At first glance, Monday’s 2020 Oscar nominations look like a populist revolution.

The movie with the most nominations, “Joker,” has made more than $1 billion at the worldwide box office — the first film to achieve that feat since 2009’s “Avatar.”

Several other Best Picture nominees have made over $100 million (“Once Upon a Time in … Hollywood,” “Ford v Ferrari,” “Parasite” and “Little Women”), or are far along the road to doing so (“1917”). Two other nominees are popular Netflix titles (“The Irishman” and “Marriage Story”), and the final contender, “Jojo Rabbit,” has raked in just $30 million less than Taylor Swift’s “Cats.” Power to the people!

Or is it? Because there is still something average folks adore that the Academy of Motion Picture Arts and Sciences sneers at, views with utter contempt, believes to be as artful as Guy Fieri’s donkey sauce: comedy.

Just look at Monday’s most notable Oscar snubs and you’ll see a unifying funny factor: Eddie Murphy in “Dolemite Is My Name,” Adam Sandler in “Uncut Gems” and Awkwafina in “The Farewell.” None of those lauded performances was nominated. That’s strange, because they’re all coming off of other big accolades.

Sandler was named best actor by the National Board of Review, Murphy was nominated for a Golden Globes and won a handful of prizes from critics’ groups, and Awkwafina won best actress in a comedy at the Golden Globes. But ohmygosh Charlize Theron sounds soooo much like Megyn Kelly!

The Oscars, which favors impersonations, snot-tears and Meryl Streep, is a Sahara for humor.

For god’s sake, two of the funniest Best Picture nominees this year are “Little Women,” which includes an infant death, and “Jojo Rabbit,” which is about the Nazis. Slightly silly “Once Upon a Time in … Hollywood” features a massacre and the Manson family. The two actually laugh-out-loud films of 2019, “Booksmart” and “Knives Out,” were clever and universally acclaimed, but had not a single hipster Hitler or real-life serial killer. Maybe next year, guys!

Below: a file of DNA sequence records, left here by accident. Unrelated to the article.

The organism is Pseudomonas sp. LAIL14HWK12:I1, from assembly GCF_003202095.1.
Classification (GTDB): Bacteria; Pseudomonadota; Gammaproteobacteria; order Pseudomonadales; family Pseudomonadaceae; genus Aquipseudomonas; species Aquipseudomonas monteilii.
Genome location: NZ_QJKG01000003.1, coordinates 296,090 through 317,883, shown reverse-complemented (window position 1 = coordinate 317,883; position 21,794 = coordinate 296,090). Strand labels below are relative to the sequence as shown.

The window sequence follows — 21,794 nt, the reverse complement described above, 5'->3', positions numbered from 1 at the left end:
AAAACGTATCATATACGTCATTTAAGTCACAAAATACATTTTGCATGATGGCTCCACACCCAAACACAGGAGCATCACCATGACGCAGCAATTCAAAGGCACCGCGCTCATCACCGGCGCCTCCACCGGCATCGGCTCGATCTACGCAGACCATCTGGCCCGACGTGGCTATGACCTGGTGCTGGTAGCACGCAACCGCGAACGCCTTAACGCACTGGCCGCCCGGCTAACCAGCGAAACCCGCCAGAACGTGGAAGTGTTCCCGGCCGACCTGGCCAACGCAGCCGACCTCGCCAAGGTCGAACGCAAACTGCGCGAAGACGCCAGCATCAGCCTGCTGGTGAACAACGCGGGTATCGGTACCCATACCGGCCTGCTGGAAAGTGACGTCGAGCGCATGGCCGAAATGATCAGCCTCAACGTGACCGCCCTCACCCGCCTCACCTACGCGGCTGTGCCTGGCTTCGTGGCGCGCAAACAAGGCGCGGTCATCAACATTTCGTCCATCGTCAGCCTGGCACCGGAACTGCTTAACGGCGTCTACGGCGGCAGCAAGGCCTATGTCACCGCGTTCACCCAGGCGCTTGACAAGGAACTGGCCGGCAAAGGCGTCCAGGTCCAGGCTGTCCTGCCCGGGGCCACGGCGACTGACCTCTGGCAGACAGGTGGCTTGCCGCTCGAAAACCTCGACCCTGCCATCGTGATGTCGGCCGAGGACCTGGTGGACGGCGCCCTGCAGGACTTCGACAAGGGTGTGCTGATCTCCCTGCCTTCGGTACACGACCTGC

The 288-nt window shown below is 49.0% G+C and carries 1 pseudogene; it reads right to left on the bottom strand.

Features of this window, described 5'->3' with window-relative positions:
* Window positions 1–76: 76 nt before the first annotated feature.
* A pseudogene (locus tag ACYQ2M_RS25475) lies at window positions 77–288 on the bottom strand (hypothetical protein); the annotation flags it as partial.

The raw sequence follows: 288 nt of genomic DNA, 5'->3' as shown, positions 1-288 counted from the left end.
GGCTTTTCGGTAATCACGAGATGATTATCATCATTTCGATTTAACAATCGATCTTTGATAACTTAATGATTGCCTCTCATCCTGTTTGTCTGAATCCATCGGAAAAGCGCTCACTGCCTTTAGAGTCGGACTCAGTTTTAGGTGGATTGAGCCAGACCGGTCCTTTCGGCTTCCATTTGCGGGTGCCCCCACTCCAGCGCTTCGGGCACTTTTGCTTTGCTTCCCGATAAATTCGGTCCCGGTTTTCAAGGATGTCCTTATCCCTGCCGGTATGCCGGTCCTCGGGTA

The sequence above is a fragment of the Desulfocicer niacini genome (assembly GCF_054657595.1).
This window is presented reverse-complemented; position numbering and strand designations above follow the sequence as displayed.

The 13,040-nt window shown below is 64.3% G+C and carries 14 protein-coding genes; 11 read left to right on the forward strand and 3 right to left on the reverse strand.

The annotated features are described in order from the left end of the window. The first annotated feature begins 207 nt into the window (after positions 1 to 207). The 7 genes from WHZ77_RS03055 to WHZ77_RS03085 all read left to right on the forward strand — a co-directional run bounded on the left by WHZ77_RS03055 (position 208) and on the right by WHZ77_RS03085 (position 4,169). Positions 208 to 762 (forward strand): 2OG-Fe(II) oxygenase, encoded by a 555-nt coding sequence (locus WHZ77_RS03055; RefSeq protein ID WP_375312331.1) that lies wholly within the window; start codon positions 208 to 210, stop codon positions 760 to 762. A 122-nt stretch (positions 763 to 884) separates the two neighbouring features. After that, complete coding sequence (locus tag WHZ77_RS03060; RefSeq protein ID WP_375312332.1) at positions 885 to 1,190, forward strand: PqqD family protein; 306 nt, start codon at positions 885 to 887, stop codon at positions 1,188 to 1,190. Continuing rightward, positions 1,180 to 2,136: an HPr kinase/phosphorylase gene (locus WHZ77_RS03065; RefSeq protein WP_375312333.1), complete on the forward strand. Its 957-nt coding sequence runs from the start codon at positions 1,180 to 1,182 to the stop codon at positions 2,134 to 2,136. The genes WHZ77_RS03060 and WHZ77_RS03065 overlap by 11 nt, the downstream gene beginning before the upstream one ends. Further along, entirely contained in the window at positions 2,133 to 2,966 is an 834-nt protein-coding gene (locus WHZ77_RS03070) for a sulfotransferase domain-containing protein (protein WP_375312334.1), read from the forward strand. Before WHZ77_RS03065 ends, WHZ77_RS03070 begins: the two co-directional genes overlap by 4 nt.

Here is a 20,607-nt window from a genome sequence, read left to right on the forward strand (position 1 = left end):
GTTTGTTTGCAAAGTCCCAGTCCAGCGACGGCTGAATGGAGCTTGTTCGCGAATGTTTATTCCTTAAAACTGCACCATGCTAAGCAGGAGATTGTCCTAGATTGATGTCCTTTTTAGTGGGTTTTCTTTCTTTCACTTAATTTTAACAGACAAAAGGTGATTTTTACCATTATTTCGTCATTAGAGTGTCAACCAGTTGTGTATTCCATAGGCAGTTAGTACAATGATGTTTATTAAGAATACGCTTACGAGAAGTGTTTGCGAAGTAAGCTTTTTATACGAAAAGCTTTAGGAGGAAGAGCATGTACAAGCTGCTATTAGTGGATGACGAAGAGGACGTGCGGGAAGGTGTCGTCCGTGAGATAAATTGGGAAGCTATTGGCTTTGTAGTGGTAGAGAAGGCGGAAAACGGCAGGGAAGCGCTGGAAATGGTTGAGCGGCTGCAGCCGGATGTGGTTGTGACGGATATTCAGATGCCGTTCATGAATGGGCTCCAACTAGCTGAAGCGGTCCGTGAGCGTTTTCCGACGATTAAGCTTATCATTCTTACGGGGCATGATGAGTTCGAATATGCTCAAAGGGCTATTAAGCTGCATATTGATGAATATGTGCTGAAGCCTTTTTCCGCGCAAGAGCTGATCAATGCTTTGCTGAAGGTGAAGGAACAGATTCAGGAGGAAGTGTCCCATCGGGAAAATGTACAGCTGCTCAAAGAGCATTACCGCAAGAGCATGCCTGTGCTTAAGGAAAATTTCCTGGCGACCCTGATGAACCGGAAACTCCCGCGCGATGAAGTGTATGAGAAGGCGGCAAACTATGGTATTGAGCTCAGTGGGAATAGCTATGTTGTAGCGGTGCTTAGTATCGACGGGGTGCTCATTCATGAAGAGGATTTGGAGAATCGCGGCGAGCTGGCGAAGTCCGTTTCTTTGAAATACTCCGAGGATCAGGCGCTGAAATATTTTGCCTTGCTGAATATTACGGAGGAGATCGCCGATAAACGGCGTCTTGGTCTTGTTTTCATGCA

But probably not. Are creative types BSing us when they say they believe “Dying is easy; comedy is hard”? I think so. When it comes time to decide what’s “best,” snobby voters almost always eventually conclude that funny performers are a better fit for Vegas. Heck, in the minds of the stuffiest members, that might include working the Strip. Sure, the people love them, but the people also love Doritos and Dr. Pimple Popper. Says Oscar: The people cannot be trusted.

For my money, just two broadly comic performances have ducked under the Oscars’ velvet rope in recent years: Robert Downey Jr. in “Tropic Thunder” and Melissa McCarthy in “Bridesmaids.” But so many more have been overlooked in favor of prosthetics, wigs and screams. Tiffany Haddish in “Girls Trip,” Hugh Grant in “Paddington 2,” Kristen Wiig in “Bridesmaids,” just to name a few.

It’s common practice during the doldrums of January for viewers to catch up on the Oscar nominees they missed over the past year. Go for it. There are many worthy nominated films and actors in the field. But don’t skip “Uncut Gems,” “Dolemite Is My Name” and the sublime “The Farewell.” You’ll see that the laugh’s on the Oscars.